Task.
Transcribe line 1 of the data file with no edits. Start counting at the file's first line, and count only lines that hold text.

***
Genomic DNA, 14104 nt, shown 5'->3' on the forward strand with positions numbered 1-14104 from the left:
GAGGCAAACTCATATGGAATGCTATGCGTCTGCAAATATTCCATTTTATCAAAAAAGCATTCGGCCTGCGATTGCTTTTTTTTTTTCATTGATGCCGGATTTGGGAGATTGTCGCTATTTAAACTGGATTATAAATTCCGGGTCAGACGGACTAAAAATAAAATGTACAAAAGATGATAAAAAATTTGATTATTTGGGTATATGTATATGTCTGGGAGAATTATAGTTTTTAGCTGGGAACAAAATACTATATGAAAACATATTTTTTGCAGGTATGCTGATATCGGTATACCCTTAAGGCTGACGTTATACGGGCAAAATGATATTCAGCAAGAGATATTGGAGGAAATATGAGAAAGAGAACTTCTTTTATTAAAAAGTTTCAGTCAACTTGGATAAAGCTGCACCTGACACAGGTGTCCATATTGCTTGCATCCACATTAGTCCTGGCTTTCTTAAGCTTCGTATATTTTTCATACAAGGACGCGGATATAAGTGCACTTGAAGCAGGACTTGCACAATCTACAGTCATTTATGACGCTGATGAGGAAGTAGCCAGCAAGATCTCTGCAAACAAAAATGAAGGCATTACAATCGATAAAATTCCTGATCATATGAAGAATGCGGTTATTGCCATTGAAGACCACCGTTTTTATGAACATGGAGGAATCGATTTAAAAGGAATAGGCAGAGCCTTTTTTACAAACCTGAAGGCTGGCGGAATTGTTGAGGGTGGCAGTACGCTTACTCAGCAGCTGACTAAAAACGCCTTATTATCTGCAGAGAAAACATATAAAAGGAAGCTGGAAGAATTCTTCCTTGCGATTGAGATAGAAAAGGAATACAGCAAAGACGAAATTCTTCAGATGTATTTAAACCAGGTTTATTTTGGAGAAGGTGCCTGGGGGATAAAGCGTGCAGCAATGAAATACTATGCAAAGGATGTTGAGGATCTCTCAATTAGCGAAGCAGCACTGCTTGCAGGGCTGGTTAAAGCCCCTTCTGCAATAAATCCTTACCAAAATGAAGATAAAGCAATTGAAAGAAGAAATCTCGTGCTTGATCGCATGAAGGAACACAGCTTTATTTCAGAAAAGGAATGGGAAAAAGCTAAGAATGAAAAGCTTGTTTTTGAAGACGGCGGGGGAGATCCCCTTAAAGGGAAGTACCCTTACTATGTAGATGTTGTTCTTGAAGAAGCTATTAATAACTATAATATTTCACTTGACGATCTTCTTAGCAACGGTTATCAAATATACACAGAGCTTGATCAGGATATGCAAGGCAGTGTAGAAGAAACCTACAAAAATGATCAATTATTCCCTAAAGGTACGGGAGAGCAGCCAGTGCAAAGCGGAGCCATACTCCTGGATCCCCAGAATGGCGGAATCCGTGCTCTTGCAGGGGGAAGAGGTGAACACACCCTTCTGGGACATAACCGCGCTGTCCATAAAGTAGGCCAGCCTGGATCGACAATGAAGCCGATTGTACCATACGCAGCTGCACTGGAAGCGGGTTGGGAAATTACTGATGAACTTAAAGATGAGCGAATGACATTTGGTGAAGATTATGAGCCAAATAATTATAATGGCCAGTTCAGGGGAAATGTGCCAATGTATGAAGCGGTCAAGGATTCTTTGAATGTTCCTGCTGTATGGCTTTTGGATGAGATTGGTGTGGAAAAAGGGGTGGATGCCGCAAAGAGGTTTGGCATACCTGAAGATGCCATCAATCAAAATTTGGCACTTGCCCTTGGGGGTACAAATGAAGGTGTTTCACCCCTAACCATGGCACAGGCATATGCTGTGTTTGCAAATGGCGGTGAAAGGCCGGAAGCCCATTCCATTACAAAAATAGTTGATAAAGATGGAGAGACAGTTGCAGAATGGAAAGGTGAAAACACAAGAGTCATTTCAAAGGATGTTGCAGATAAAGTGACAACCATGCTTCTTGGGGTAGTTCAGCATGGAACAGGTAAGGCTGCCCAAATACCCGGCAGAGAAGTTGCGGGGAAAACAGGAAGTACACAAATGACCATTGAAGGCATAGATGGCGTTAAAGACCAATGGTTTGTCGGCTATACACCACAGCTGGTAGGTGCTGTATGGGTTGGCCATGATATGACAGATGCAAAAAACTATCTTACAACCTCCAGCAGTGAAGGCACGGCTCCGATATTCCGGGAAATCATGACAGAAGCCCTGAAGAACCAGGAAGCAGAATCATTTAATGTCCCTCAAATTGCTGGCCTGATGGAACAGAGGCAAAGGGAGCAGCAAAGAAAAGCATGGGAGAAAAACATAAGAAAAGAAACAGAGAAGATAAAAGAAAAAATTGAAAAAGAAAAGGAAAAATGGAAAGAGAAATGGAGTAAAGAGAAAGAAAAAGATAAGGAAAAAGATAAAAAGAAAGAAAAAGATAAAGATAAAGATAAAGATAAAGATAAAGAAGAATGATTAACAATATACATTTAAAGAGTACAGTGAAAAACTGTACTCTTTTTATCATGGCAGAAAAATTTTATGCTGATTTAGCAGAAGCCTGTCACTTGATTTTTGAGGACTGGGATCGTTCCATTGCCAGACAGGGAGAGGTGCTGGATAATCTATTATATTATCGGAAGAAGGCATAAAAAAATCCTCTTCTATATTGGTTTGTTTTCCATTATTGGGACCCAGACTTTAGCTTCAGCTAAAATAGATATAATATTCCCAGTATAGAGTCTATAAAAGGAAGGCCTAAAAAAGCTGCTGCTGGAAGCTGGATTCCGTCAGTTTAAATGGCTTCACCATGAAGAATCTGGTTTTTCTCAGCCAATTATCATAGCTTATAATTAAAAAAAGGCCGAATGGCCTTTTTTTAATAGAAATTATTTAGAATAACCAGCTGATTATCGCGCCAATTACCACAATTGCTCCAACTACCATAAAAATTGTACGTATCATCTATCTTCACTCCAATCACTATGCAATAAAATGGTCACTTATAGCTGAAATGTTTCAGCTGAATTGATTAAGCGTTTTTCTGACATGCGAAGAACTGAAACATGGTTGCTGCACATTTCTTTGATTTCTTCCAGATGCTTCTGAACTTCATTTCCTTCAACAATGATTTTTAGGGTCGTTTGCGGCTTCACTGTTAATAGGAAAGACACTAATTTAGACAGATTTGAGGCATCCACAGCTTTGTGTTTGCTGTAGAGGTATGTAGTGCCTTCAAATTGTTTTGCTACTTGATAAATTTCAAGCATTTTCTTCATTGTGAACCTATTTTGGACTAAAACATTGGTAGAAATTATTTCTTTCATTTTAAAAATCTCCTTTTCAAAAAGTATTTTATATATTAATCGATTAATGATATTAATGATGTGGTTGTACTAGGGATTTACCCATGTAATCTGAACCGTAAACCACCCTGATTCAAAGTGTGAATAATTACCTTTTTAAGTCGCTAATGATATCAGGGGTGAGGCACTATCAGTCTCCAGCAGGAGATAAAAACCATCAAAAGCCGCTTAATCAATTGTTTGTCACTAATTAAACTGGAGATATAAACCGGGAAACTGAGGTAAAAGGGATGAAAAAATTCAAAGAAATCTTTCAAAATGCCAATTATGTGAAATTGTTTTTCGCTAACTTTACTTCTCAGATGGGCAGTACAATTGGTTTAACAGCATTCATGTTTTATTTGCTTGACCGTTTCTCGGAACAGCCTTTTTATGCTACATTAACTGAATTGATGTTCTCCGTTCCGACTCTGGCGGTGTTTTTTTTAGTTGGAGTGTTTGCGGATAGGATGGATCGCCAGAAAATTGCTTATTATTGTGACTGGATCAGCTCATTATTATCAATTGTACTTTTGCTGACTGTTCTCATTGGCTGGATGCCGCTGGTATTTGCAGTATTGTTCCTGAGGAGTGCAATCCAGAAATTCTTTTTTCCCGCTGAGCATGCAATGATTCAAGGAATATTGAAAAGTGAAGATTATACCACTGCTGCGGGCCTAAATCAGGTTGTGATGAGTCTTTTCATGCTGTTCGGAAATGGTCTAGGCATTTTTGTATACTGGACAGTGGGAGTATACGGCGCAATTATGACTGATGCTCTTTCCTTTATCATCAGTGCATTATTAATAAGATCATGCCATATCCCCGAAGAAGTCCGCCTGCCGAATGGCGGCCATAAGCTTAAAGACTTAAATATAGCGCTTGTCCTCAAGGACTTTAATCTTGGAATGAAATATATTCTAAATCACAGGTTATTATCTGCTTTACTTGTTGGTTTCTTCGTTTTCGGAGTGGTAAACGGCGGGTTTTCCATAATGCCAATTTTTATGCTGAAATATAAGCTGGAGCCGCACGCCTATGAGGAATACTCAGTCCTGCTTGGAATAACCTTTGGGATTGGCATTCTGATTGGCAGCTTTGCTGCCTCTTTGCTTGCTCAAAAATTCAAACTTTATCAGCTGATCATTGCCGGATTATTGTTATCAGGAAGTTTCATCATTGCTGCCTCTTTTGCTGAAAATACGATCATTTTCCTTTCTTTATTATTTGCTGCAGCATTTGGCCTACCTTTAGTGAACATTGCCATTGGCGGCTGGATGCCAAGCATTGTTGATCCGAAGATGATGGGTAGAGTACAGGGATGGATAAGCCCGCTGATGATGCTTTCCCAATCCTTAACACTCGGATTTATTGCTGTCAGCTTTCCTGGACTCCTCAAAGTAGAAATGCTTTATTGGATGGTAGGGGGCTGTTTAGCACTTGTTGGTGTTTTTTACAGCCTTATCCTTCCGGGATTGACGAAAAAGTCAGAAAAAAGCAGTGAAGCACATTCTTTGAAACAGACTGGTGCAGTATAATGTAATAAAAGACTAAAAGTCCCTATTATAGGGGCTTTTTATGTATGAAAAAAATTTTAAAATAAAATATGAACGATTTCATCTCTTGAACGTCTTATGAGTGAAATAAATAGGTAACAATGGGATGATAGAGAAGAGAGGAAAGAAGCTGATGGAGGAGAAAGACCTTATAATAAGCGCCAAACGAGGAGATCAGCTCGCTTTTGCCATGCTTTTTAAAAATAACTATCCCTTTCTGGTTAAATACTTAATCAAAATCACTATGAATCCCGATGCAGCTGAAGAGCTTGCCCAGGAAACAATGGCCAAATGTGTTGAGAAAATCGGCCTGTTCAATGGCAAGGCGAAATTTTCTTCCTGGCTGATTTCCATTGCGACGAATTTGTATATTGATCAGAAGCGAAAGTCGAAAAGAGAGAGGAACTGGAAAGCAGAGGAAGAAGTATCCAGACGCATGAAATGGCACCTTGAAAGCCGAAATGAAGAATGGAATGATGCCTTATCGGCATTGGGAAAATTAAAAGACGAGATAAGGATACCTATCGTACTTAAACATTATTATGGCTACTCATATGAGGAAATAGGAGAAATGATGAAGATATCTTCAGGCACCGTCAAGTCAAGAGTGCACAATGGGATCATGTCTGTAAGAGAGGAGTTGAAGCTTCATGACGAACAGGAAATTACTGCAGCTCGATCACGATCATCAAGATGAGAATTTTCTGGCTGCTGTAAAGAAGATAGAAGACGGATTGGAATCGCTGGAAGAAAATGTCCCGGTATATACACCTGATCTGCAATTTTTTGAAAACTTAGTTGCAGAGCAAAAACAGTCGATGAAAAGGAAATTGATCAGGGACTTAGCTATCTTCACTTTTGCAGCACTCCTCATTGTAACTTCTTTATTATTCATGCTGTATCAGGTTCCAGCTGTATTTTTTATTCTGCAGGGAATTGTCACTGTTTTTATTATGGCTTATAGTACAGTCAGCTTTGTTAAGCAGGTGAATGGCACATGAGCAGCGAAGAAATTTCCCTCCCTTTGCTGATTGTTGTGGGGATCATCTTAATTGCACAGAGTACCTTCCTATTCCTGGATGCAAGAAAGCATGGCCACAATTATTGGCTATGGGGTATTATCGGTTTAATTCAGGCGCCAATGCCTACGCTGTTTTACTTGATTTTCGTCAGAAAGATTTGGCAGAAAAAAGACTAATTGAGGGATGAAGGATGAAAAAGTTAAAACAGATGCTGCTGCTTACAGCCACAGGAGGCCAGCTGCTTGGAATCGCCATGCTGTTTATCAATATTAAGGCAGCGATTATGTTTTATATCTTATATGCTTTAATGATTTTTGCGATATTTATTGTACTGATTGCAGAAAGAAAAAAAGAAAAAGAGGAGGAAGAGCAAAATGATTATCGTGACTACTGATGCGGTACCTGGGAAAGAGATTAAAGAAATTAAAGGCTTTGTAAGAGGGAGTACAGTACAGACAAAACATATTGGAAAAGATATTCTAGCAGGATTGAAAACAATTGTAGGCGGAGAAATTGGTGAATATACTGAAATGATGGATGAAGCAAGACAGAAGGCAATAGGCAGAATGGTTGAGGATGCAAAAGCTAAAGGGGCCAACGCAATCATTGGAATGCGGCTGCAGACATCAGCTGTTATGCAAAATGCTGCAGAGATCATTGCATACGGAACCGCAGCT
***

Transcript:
Genomic DNA, 14104 nt, shown 5'->3' on the forward strand with positions numbered 1-14104 from the left: